Film Reviews by Ben Silverman '20

BAD TIMES AT THE EL ROYALE

Release date: OCTOBER 12, 2018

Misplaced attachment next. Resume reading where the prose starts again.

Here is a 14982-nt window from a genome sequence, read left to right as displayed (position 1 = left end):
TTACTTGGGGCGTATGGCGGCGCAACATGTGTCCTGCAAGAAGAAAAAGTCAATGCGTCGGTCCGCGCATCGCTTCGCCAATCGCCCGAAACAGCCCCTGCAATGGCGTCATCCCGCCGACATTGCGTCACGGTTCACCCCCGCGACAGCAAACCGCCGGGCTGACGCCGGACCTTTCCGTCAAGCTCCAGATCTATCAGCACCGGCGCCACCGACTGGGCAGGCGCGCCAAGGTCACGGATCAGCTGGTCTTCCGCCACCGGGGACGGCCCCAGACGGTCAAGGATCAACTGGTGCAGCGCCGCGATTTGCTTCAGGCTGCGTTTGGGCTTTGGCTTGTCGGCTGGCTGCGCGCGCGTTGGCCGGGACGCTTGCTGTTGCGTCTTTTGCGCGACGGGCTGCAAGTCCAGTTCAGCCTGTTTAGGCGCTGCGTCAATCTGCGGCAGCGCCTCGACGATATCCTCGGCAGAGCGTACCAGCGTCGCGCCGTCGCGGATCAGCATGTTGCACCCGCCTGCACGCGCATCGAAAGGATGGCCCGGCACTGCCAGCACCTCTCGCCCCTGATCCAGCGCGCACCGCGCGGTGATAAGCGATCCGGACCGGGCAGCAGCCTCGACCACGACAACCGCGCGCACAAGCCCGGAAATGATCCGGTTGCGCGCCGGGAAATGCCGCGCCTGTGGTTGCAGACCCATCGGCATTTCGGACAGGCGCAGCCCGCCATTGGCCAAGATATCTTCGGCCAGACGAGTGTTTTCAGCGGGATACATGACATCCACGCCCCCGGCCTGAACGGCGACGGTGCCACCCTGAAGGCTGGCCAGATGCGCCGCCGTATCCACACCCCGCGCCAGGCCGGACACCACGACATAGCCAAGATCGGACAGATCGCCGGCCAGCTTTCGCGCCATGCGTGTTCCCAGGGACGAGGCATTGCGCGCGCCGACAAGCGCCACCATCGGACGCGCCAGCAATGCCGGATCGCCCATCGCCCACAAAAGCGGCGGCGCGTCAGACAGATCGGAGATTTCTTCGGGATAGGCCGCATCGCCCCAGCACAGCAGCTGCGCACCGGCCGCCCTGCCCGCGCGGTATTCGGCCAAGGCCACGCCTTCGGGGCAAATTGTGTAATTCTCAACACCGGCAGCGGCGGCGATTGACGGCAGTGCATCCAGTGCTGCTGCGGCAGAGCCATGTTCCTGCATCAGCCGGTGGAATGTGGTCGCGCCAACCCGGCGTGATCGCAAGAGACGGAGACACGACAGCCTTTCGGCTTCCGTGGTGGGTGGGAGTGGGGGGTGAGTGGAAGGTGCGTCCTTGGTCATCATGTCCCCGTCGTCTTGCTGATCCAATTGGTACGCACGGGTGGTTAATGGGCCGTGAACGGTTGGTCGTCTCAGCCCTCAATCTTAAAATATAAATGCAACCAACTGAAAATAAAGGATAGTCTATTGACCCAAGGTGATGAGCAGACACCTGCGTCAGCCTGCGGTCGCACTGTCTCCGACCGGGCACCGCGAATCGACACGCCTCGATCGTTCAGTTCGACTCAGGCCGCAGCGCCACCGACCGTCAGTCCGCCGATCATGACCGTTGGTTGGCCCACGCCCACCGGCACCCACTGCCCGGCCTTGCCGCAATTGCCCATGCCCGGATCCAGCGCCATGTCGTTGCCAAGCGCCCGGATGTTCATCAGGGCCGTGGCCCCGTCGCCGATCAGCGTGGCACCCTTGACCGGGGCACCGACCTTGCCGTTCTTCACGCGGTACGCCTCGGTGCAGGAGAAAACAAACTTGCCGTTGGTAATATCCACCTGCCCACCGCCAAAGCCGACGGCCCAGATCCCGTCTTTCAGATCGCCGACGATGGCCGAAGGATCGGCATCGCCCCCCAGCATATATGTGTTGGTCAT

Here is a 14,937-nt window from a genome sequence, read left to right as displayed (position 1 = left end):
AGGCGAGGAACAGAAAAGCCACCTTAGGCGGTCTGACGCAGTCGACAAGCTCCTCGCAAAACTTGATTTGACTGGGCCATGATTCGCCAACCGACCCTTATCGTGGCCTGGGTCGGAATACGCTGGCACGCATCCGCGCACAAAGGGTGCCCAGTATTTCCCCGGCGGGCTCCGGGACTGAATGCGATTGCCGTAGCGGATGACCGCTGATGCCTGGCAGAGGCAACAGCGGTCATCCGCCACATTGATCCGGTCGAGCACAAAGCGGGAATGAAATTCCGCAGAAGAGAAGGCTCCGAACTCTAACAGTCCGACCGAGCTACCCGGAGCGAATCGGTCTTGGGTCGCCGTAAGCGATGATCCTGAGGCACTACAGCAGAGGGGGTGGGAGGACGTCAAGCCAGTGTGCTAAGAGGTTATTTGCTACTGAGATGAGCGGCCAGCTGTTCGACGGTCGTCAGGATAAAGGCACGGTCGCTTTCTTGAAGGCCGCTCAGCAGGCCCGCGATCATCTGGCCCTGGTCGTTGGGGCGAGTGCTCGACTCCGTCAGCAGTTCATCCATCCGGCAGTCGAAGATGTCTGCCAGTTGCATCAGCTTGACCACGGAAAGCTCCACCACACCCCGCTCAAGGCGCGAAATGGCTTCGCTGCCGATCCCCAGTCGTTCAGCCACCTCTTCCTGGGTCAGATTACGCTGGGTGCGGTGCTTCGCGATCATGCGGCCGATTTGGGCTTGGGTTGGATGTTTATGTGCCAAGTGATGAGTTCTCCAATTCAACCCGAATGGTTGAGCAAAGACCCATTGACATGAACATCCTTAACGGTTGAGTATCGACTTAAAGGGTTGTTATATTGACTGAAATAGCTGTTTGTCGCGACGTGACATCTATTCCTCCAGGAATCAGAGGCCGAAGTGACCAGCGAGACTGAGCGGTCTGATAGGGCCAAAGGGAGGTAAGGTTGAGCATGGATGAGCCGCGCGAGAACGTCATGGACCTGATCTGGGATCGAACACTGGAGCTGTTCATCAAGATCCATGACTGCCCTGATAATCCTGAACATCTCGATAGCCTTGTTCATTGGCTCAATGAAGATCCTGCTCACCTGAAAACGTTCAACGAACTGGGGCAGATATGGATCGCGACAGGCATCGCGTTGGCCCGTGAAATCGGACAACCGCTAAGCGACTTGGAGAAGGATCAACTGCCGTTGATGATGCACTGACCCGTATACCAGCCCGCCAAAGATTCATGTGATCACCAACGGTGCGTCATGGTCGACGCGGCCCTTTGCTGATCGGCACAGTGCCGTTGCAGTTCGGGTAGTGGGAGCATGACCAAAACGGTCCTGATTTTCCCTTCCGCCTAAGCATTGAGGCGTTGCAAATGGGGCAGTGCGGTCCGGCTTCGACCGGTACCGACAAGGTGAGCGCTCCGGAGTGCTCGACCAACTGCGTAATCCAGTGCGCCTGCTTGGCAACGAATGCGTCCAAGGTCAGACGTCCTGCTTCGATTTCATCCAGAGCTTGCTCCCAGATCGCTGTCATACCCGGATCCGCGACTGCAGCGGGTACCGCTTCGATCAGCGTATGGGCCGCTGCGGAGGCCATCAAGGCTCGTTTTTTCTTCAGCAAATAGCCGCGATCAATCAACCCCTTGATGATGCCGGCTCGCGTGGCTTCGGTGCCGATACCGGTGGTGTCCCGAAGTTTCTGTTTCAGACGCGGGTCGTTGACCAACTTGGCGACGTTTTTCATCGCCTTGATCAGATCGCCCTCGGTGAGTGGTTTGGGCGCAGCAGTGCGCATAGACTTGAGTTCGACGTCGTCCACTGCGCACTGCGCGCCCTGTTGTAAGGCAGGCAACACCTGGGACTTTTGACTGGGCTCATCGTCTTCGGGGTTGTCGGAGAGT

Bad Times at the El Royale (BTER) is a mix of a mystery, horror, action and drama. Running at just over 2 hours long, this movie is packed with plot twists and great sequences - all perfectly executed by the actors. The near perfect script perfectly accents the actors ability to deliver, with the cinematography framing the shots just right. For example, I counted 3 single shot sequences in this film. The longest was just under 6 minutes, an amazing sequence that rivals that of "Snake Eyes". This, mixed with the amazing editing, creates a movie that not only has an amazing story and great encapsulation but also displays just how hard the director tried to make this a movie that would leave an impact. The R rating does this movie a compliment. This allows it to be more violent, which draws the viewer into the action and shows the realism behind the events portrayed. The amount of twists, unexpected shots and pure shock that BTER has is perfect for this rating. There were many times when I had no clue what was going to happen, and those times when I was in pure shock from a twist. This is extremely hard to do, especially when a trailer reveals so much (or so we thought it did). These do a wonderful job of creating a movie environment that is so confusing and unclear, however also increasingly interesting - a very hard thing to do. The throwback to "Pulp Fiction" that this movie incorporates works perfectly. The old time (almost Marx Brothers style) introduction cards and the jumping timeline compliments this movie perfectly, and adds an extra signature that isn't seen in modern day movies anymore. The (seemingly) square ending is a perfect closed bracket, however leaves the door open for a sequel and still leaves a factor of mystery behind. In conclusion, Bad Times at the El Royale is an amazing throwback to "Pulp Fiction" and delivers on its promises of superb editing, amazing cinematography, great script/acting and a plot that encapsulates the watcher.